So, we have the dividing of the waters with Moses, Joshua, Elijah and Elisha. That dividing is always God’s work, but completed through human hands. For Moses and Joshua it was a part of taking a people out of slavery into their time of formation, and out of that time into the promised land. For Elijah and Elisha it was about a more individual encounter with God. For one, his time of departure from this world to another. For the other, his time of transformation from a man servant to a God servant. I wonder what you make of these water crossing events? What metaphorical meaning might they have for the momentous transitions in your own life where the waters parted and you were able to cross to another place on dry ground?
What if we add the water crossing events recorded in the gospel accounts? In them there was no parting of the waters, but the presence of the Christ who had authority over the waters, indeed, who could transform their threatening chaos into a blessed calm and bring all who were with him to the place where they were going. How much is that like the Spirit of God wafting over the waters of creation? Maybe there are times when all we can do is yell out, “Hey God, can’t you see what’s happening here; my boat’s about to sink.” Maybe there are times when we even dare to climb out and take a step or two on the water before being pulled to safety by God’s outstretched hand.
Tell me more about water crossing events.
7 thoughts on “Water Crossing Questions”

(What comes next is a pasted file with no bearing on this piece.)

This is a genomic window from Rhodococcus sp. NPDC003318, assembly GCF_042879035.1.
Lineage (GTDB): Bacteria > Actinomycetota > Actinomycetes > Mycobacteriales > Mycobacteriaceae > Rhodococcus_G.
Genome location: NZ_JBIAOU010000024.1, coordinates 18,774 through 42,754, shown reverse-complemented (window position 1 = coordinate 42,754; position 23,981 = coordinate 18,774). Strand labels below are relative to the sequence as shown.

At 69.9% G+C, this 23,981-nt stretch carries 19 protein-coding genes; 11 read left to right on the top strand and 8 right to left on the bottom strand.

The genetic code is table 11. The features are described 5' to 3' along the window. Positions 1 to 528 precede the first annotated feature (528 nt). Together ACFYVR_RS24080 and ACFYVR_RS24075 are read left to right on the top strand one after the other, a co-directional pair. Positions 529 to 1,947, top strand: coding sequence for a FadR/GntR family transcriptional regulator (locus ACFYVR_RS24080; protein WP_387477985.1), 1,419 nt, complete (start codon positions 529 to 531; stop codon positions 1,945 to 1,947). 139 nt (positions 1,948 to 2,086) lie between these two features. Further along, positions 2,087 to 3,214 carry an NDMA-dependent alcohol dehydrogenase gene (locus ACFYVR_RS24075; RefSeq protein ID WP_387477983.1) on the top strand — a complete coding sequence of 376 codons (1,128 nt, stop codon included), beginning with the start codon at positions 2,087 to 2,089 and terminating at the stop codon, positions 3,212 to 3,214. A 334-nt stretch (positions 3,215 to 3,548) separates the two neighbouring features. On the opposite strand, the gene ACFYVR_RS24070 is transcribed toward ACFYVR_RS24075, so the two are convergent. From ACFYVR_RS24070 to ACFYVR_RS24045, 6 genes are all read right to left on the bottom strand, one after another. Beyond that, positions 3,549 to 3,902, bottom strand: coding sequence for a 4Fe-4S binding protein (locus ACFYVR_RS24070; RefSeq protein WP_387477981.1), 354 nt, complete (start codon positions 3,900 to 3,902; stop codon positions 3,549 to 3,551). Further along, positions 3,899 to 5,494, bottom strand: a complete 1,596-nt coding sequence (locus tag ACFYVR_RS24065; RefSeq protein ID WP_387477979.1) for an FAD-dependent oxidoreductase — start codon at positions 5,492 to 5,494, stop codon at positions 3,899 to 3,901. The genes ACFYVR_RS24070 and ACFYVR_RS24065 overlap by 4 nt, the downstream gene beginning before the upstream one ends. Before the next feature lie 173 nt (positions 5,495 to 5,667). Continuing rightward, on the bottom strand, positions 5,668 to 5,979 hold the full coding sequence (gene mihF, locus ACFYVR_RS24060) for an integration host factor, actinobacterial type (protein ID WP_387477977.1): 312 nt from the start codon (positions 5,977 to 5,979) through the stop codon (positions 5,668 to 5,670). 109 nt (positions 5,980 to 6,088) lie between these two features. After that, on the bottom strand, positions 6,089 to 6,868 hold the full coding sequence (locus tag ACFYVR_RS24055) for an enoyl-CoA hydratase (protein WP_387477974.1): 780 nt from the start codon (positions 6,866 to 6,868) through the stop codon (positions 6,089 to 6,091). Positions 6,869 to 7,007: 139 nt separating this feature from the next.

In college I made a little 12-stones memorial to symbolize the one Joshua made after crossing the Jordan. Mine sat on my desk for a long time to remind me of God\’s presence in times of transition. It\’s gone now, but it served me well for a time.Peace to you today.
One of the most moving and poignant crossings of water is one that did not take place: Where Moses is led up to Mount Nebo by the LORD, who shows him all the Promised Land, but tells him, \”You shall not go over there.\” Then Moses dies,never having touched the land his people would inherit. Dr. King made memorable use of this story in his famous speech, \”I have been to the mountain, and I have seen the Promised Land.\” And prophetically, \”I may not go there with you.\” And the bullet cut him down, to fulfill the prophecy. Dr.B
Dr. B, It might be a little too personal to ask what water crossings you have been denied, but your comment did get me thinking about some of mine. The odd thing is that most, maybe all, of them were crossings that I should not have made anyway, and in hindsight am glad I didn\’t. But they were huge disappointments at the time. CP
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Yes, and your question leads me to rather profound soul-searching for both sidea of it, both when I was prevented from doing (or saying!) something that I should not have done, even if I wanted to, and the opposite, when I was not prevented, but should have been! But one thing comes to mind: I was about to enter Seminary (the one where I was teaching New Testament Greek, and had been admitted), but unexpectedly received a scholarship to continue my studies for the doctorate, and chose that path instead. Maybe that was a divine intervention, as I realized later that I was not spiritually mature enough at that time, and it would been a wrong choice to seek ordination. (And maybe God was protecting His Church also! I wish that He had done so in some other cases I can think of!) Dr B
sSorry about the accidental duplication! Dr B
Hey Dr. B.I deleted your duplicate comment. How about that?CPBy the way, you were prevented from going on to seminary and became a scholar instead. I was prevented from becoming a big time lobbyist/consultant and became a priest instead.